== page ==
Thank goodness. I was just checking at work because if they were not sold I was going to take them.

-Chuck

Edit: if they don't sell, let me know.

ajhuff
05-01-2012, 10:30 PM
So now that they are sold, let's go back and discuss the "cast" stamp.

I am thinking that knives that are stamped cast were done so to reflect that the steel was cast billet. This would be to differentiate it from crucible steel, blister steel, cemented steel, puddle steel, etc. As time evolved and all steel was cast the stamp was no longer necessary. Note I am talking about the billets that were forged into blades being cast, not the blades themselves. I cannot fathom the actual blade being cast.

I'm not aware of any cast steel "prior to 1839" in the USA. Cast steel in the US didn't really start until post-Civil War with Bessemer and I wouldn't say there was any good quality cast steel until late 19th century, early 20th century. I suppose these cleavers could be made of imported German or English cast steel, but I think then they would have cost a pretty penny back then.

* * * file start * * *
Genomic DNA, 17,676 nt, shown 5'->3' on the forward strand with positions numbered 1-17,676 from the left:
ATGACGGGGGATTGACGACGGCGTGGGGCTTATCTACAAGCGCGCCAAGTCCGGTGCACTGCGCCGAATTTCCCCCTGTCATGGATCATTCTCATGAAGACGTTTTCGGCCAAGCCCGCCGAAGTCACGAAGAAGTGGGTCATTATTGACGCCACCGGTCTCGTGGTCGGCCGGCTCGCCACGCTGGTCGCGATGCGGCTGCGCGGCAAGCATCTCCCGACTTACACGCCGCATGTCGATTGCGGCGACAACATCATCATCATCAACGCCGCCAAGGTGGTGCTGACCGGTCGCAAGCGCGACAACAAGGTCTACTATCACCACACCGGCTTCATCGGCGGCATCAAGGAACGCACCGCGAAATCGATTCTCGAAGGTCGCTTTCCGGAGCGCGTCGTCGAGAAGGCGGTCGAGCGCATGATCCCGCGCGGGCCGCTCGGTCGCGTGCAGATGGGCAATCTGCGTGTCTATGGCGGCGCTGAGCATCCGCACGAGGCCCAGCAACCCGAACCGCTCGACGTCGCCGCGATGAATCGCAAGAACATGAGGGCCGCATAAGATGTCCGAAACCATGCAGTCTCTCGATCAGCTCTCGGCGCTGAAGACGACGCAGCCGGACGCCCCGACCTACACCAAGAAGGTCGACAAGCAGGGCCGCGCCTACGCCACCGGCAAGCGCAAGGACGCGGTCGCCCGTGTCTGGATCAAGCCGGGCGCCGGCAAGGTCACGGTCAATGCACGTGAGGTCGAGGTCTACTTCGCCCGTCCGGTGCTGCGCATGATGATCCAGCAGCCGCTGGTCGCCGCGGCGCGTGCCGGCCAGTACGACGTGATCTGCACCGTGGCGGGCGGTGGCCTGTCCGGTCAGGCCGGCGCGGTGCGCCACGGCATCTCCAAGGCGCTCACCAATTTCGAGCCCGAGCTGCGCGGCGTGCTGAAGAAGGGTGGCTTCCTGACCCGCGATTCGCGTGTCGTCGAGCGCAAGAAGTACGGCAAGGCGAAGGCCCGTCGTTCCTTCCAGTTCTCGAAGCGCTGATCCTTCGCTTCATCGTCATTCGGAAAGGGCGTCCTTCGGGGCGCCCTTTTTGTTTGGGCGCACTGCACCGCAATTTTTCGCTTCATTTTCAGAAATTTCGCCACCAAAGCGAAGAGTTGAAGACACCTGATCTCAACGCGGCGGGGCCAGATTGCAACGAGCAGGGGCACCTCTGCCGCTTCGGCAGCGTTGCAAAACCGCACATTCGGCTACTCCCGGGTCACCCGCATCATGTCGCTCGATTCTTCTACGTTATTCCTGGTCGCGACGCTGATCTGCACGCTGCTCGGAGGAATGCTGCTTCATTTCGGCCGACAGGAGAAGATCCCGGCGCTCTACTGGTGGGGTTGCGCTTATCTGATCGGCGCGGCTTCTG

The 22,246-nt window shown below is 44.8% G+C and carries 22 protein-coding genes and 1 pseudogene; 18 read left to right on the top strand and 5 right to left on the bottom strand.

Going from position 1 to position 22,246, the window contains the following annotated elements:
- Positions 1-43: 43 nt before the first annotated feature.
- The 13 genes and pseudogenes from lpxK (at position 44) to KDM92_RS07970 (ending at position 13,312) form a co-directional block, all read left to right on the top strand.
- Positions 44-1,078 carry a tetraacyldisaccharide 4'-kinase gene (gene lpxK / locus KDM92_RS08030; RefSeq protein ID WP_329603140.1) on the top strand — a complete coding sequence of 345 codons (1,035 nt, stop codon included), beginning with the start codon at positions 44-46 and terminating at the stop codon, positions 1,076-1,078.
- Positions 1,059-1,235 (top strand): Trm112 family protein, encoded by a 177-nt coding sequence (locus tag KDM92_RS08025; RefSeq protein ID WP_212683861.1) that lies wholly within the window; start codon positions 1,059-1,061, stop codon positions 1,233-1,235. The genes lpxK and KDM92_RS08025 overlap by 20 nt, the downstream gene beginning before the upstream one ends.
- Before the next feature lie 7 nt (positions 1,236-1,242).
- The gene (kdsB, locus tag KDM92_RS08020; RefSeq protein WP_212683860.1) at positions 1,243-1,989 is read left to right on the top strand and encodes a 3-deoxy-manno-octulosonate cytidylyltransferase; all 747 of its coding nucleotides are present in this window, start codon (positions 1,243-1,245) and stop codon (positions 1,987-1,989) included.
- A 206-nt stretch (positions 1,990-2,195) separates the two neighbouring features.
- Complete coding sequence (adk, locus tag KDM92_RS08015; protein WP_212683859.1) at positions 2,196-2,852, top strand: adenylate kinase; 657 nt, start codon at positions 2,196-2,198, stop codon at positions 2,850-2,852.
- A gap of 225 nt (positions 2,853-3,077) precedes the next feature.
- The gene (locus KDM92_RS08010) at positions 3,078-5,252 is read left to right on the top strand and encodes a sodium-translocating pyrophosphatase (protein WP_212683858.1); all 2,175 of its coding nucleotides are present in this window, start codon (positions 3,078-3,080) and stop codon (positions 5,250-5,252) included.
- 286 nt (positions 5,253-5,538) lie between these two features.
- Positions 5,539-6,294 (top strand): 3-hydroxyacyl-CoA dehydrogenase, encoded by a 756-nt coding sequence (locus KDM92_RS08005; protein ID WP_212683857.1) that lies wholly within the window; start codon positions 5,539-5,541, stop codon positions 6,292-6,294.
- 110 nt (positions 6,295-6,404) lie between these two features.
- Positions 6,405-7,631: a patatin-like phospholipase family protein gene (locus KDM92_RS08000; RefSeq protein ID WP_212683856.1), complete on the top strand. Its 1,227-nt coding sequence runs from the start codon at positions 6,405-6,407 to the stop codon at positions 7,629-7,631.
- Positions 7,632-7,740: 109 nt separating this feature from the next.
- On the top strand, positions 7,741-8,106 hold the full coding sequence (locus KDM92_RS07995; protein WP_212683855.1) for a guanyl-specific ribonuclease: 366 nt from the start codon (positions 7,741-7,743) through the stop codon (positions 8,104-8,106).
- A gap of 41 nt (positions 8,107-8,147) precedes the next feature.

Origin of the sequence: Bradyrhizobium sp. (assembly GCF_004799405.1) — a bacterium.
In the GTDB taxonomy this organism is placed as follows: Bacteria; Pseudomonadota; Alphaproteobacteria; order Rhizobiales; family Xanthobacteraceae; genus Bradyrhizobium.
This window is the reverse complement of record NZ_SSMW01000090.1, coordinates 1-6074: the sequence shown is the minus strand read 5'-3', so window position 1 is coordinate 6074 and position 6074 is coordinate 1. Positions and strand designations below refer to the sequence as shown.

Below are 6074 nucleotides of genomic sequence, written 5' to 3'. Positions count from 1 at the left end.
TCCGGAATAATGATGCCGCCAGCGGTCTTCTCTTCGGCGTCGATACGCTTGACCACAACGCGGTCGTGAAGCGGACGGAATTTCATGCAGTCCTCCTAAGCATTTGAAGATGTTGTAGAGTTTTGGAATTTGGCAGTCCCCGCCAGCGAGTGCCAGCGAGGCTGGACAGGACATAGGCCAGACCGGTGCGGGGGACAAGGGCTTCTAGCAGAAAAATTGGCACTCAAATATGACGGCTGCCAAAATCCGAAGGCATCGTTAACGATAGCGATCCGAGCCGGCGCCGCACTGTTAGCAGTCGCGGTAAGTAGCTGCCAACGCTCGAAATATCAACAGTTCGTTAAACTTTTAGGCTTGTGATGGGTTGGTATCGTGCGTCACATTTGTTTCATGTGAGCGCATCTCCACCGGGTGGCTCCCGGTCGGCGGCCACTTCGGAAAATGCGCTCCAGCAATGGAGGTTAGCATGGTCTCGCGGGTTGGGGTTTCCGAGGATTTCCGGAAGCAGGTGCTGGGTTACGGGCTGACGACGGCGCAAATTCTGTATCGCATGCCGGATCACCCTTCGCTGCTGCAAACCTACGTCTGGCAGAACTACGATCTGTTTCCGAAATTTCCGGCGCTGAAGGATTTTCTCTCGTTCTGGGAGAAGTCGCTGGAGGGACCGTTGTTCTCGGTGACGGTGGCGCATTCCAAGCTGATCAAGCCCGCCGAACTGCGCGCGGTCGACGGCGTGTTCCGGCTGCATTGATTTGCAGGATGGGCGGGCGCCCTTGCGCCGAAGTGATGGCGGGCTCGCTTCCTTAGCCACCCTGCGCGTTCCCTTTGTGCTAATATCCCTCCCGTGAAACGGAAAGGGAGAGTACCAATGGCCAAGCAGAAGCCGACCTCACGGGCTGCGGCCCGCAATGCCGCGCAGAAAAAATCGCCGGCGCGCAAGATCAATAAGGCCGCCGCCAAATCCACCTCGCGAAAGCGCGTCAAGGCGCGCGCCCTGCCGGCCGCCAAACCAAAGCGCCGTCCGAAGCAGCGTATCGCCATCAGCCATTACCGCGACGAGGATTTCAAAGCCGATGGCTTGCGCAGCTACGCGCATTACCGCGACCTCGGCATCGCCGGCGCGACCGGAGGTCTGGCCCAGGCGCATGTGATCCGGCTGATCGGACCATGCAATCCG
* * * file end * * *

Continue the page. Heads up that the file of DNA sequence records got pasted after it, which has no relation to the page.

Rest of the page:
So I think it is interesting that the name and emblem would seem to indicate the cleavers were early 19th century yet the term "cast" would seem to me to indicate much late manufacturing.

Anybody have any more data?

-AJ

chazmtb
05-01-2012, 10:32 PM
Damn, I can't believe I missed them!

Dave Martell
05-01-2012, 11:14 PM
So now that they are sold, let's go back and discuss the "cast" stamp.

I am thinking that knives that are stamped cast were done so to reflect that the steel was cast billet. This would be to differentiate it from crucible steel, blister steel, cemented steel, puddle steel, etc. As time evolved and all steel was cast the stamp was no longer necessary. Note I am talking about the billets that were forged into blades being cast, not the blades themselves. I cannot fathom the actual blade being cast.